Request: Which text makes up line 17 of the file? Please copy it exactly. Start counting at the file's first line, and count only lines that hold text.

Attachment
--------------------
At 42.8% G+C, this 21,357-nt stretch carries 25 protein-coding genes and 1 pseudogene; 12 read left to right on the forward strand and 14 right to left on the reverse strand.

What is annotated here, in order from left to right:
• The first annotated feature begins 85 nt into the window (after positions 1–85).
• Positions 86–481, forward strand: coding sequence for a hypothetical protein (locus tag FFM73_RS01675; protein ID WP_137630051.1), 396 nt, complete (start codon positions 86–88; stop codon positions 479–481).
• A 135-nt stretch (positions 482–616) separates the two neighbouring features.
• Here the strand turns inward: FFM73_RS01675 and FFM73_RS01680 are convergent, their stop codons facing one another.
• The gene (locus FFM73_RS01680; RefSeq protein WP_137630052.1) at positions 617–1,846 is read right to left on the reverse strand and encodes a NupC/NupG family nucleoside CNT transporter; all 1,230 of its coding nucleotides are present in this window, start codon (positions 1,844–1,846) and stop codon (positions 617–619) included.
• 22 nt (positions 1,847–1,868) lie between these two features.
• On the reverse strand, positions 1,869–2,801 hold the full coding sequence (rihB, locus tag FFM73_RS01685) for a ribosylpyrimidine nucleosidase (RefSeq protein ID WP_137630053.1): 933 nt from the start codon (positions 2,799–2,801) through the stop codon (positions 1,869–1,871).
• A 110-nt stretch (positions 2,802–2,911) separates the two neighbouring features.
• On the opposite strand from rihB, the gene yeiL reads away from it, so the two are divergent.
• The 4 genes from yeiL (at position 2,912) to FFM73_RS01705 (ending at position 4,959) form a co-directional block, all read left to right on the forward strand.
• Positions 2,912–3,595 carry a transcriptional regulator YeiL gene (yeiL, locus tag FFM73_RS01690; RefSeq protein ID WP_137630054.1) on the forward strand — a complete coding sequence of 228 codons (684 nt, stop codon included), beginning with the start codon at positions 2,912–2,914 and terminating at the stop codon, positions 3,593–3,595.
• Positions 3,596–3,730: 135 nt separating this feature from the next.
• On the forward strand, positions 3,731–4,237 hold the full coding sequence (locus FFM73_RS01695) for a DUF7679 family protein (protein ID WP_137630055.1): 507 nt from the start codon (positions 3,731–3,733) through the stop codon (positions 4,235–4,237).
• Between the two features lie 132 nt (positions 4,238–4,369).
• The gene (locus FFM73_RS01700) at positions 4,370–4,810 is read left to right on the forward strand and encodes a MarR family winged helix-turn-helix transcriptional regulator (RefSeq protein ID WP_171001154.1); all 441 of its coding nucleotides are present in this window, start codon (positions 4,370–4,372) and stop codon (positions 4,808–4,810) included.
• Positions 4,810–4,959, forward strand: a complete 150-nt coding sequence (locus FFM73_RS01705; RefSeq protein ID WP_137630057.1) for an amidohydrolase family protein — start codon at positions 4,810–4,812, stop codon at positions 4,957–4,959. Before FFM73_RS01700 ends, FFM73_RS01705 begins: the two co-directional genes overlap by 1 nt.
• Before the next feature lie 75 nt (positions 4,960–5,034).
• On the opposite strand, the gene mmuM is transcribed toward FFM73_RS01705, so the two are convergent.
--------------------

• The gene (locus FFM73_RS01700) at positions 4,370–4,810 is read left to right on the forward strand and encodes a MarR family winged helix-turn-helix transcriptional regulator (RefSeq protein ID WP_171001154.1); all 441 of its coding nucleotides are present in this window, start codon (positions 4,370–4,372) and stop codon (positions 4,808–4,810) included.